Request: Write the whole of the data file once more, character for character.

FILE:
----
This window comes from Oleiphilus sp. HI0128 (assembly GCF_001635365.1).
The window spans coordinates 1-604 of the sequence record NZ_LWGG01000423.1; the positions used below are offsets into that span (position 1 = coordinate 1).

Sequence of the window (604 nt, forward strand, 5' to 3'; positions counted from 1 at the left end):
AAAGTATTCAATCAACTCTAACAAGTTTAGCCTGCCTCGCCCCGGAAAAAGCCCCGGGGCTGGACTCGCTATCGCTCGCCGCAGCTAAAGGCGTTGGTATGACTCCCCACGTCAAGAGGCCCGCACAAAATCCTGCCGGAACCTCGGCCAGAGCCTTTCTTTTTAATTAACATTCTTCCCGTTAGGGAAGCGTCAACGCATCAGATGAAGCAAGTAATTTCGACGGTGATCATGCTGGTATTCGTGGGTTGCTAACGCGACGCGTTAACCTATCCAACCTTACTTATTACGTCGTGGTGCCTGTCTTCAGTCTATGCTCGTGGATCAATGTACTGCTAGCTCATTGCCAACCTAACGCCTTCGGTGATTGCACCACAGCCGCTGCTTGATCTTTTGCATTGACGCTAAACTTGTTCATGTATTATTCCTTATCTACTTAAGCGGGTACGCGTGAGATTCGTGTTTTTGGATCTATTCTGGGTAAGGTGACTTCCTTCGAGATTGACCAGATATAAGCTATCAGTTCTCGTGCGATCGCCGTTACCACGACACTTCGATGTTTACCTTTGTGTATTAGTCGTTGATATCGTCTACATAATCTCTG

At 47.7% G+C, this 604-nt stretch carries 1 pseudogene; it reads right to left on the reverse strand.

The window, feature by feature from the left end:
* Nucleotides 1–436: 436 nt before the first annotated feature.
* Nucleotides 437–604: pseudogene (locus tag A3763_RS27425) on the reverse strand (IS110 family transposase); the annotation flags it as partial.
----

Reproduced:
This window comes from Oleiphilus sp. HI0128 (assembly GCF_001635365.1).
The window spans coordinates 1-604 of the sequence record NZ_LWGG01000423.1; the positions used below are offsets into that span (position 1 = coordinate 1).

Sequence of the window (604 nt, forward strand, 5' to 3'; positions counted from 1 at the left end):
AAAGTATTCAATCAACTCTAACAAGTTTAGCCTGCCTCGCCCCGGAAAAAGCCCCGGGGCTGGACTCGCTATCGCTCGCCGCAGCTAAAGGCGTTGGTATGACTCCCCACGTCAAGAGGCCCGCACAAAATCCTGCCGGAACCTCGGCCAGAGCCTTTCTTTTTAATTAACATTCTTCCCGTTAGGGAAGCGTCAACGCATCAGATGAAGCAAGTAATTTCGACGGTGATCATGCTGGTATTCGTGGGTTGCTAACGCGACGCGTTAACCTATCCAACCTTACTTATTACGTCGTGGTGCCTGTCTTCAGTCTATGCTCGTGGATCAATGTACTGCTAGCTCATTGCCAACCTAACGCCTTCGGTGATTGCACCACAGCCGCTGCTTGATCTTTTGCATTGACGCTAAACTTGTTCATGTATTATTCCTTATCTACTTAAGCGGGTACGCGTGAGATTCGTGTTTTTGGATCTATTCTGGGTAAGGTGACTTCCTTCGAGATTGACCAGATATAAGCTATCAGTTCTCGTGCGATCGCCGTTACCACGACACTTCGATGTTTACCTTTGTGTATTAGTCGTTGATATCGTCTACATAATCTCTG

At 47.7% G+C, this 604-nt stretch carries 1 pseudogene; it reads right to left on the reverse strand.

The window, feature by feature from the left end:
* Nucleotides 1–436: 436 nt before the first annotated feature.
* Nucleotides 437–604: pseudogene (locus tag A3763_RS27425) on the reverse strand (IS110 family transposase); the annotation flags it as partial.